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Category: Culture

The Networking Meeting That Changed My Life; And It Can Change Yours Too!

I remember when I was introduced to networking. It sucked! I was uncomfortable. I was actually shy and didn’t know what to say or do. Most people that know me today wouldn’t believe it. But it’s true.

Before I share with you what I consider the most important networking best-practice, I’m going to share the story of how I was introduced to networking. It has truly changed my life, personally and professionally.

Joe Made Me Do It…

Early in my career, I had a great mentor. Joe always looked out for me. One day, Joe asked me why I didn’t bother networking. I told him I didn’t know how and I didn’t know what was expected, so I was afraid.

Joe asked about the last work meeting I attended. I told him we were kicking off a project for the sales leadership team and we just had the kickoff meeting.

Joe sat in my chair and typed out an email to the VP of Sales that was in the meeting. The email said it was great having a project with him and I’d love to get a chance to network over lunch. Blah Blah Blah.  Joe sat me down and said the decision to send the note was mine.  After a few minutes, I pressed send.

About three weeks later, Joe and I were going to lunch. When he stopped by, he asked me if I ever heard back from the VP. I chuckled and said, “Of course not; I told you so.” Before we left for lunch, my phone rang. It was the VP’s secretary. She explained that his lunch date just cancelled and he wanted to know if I was free for lunch.

I put the phone against my shirt, so she couldn’t hear me. “He didn’t want to go to lunch with me, his date cancelled and I’m just a fill in!” Joe laughed at me and said, “Don’t be an idiot (he said that a lot), go to lunch.”

I lifted the phone back to my ear and heard the secretary laughing. She heard every word. “Barry will meet you at Friday’s in 15 minutes. Enjoy lunch.” I felt like such an idiot.

But Wait, There’s More

I met Barry for lunch. After the chit chat, he asked me “So what’s up? How can I help?” I told him I was learning to network and Joe suggested I ask him to lunch. “Joe gave me one rule. I was not allowed to talk about work, at all, unless you chose to do so.”

Barry laughed and told me Joe was very smart. He went on to ask about my background, my family, how I arrived at the company etc. He shared his background etc. It turns out we both loved magic and used the same magic shop in the city for supplies. We spent almost 2 hours at that lunch. And that wasn’t the best part.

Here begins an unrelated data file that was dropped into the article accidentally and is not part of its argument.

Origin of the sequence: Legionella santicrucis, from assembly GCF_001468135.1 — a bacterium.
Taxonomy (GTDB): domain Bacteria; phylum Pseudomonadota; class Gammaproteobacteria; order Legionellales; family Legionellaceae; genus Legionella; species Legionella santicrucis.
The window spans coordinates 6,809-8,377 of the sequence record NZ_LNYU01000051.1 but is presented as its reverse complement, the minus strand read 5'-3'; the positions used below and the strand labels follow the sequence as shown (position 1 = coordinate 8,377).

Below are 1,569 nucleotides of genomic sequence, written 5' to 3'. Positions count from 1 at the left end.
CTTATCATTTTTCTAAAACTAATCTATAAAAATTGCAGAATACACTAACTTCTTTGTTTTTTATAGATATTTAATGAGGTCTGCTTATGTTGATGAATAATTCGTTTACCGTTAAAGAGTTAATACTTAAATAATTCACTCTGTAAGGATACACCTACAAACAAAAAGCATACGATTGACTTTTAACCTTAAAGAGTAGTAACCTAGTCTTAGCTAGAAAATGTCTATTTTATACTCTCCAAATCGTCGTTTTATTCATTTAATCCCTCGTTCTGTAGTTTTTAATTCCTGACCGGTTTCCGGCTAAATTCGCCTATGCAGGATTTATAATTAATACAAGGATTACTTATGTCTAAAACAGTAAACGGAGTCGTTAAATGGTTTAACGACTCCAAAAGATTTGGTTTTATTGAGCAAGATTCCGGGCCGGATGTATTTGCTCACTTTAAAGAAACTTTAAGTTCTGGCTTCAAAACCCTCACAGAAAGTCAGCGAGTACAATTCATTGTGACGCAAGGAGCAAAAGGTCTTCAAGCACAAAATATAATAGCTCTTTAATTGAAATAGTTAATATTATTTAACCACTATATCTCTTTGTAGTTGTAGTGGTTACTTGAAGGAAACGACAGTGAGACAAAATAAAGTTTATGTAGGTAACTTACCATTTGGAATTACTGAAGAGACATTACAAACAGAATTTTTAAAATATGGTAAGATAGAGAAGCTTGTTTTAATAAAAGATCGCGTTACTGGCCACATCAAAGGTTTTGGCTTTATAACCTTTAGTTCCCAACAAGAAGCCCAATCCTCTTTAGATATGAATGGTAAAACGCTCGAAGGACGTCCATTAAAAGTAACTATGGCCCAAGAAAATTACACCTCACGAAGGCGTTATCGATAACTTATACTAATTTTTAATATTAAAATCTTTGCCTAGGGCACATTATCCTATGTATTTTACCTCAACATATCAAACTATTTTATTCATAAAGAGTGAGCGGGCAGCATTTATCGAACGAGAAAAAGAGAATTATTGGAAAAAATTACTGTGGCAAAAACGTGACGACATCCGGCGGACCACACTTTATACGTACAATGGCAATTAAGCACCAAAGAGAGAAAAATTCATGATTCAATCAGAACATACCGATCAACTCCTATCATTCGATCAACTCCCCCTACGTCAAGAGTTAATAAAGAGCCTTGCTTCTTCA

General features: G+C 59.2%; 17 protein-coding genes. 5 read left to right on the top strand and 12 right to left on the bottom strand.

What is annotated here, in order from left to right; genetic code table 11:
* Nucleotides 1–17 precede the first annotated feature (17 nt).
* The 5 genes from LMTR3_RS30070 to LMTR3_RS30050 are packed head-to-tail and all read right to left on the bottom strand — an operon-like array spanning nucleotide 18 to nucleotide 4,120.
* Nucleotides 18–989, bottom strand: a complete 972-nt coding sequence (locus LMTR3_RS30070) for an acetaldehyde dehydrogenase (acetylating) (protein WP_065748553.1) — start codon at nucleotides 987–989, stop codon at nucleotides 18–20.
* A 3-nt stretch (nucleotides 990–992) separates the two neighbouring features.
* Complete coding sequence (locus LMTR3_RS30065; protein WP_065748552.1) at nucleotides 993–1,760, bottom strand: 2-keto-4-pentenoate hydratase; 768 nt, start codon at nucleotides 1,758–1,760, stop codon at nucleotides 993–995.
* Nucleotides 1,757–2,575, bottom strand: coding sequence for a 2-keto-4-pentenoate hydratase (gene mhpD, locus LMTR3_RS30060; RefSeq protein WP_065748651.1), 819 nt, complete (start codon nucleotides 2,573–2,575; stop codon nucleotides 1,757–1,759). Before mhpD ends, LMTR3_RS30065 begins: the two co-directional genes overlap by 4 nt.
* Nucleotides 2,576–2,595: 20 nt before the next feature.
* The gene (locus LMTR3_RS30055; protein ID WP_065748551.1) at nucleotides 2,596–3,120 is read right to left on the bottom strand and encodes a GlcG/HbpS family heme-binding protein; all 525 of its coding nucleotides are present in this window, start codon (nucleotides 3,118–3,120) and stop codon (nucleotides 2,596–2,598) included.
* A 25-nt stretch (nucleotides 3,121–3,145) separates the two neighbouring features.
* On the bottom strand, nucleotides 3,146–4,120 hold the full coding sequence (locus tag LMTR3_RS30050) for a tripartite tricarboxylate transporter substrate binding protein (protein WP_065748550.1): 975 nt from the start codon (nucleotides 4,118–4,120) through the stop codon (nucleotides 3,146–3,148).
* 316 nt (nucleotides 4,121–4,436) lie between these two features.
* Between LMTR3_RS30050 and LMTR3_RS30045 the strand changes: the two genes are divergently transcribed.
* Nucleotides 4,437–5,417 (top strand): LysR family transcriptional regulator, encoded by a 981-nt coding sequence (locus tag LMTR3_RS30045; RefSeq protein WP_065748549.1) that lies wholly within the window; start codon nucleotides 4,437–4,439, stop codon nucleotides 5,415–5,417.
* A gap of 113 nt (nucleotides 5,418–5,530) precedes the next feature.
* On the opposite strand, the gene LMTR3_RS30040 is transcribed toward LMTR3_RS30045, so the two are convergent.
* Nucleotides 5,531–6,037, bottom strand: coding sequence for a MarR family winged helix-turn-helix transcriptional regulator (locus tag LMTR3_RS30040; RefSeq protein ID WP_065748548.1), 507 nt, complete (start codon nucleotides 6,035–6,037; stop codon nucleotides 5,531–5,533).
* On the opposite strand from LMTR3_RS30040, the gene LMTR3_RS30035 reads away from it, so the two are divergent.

The Payoff

Remember the sales project where I met Barry? A few months later, it was off the rails. We had another meeting with sales to discuss the issues. There were 8 folks from our team, including my boss and her boss. And there were 4 folks from sales including Barry. It was a painful meeting.  As everyone was getting up to leave, Barry looked across the room and said, “Bob, anything you can do to help us out would mean a lot. Let me know if you need anything from me.” And he left.

You could’ve heard a pin drop. We had our butts handed to us. And after what seemed like forever, I realized everyone was staring at me. My boss’s boss finally said “What the heck was that? How do you know Barry?” I simply responded: “I know Barry from Networking”.

Barry and I connected; I was more than just an IT dude that was frustrating him. I was “someone in his network” and he asked for my help.

There is a key rule that will make or break your networking meeting.
And so, I’m finally ready to share the rule:

The Rule…

It is the cardinal rule. On Shark Tank, Mr. Wonderful is known to say, “You’re Dead to Me”. If you break this rule, many new connections will feel it and you’ll be dead to them!

When Networking, You Are Not Allowed To Ask For Anything, Unless They Ask You Too…

Yup, it’s that simple. If you’re networking with someone in your office, you should avoid talking about relevant work. That would make it a working-meeting, not a networking meeting.

If you’re in transition, avoid bringing up that you are looking for a job. When they ask, you can share it. I can’t remember a time that the person across the table didn’t ask me “So what’s going on with you?” or “How can I help you?”.

When they ask, I emphasize, that’s not why I wanted to connect, but then I share. I make it clear that wasn’t the purpose of the meeting. And it really wasn’t! The beauty is that if they feel like we connected, they will want to help without my asking.

And if you’re in sales, this works as well. Don’t cold call or show-up-and-throw-up (I hate that slang). Network, connect and try to help! They will appreciate it.

The Challenge:

You will have to do this on trust. I know this may go against every need or fear in your body, but I challenge each and everyone one of you to have 3 network meetings. Here are the rules:

  1. Meet someone new. An acquaintance or a friend of a friend.
  2. Don’t bring your agenda. Go with the only goal of connecting so you may be able to help them.
  3. Resist the urge to ask for something. Let them ask you.

Give it a try at least three times. I’d love to hear about your experiences in the comments.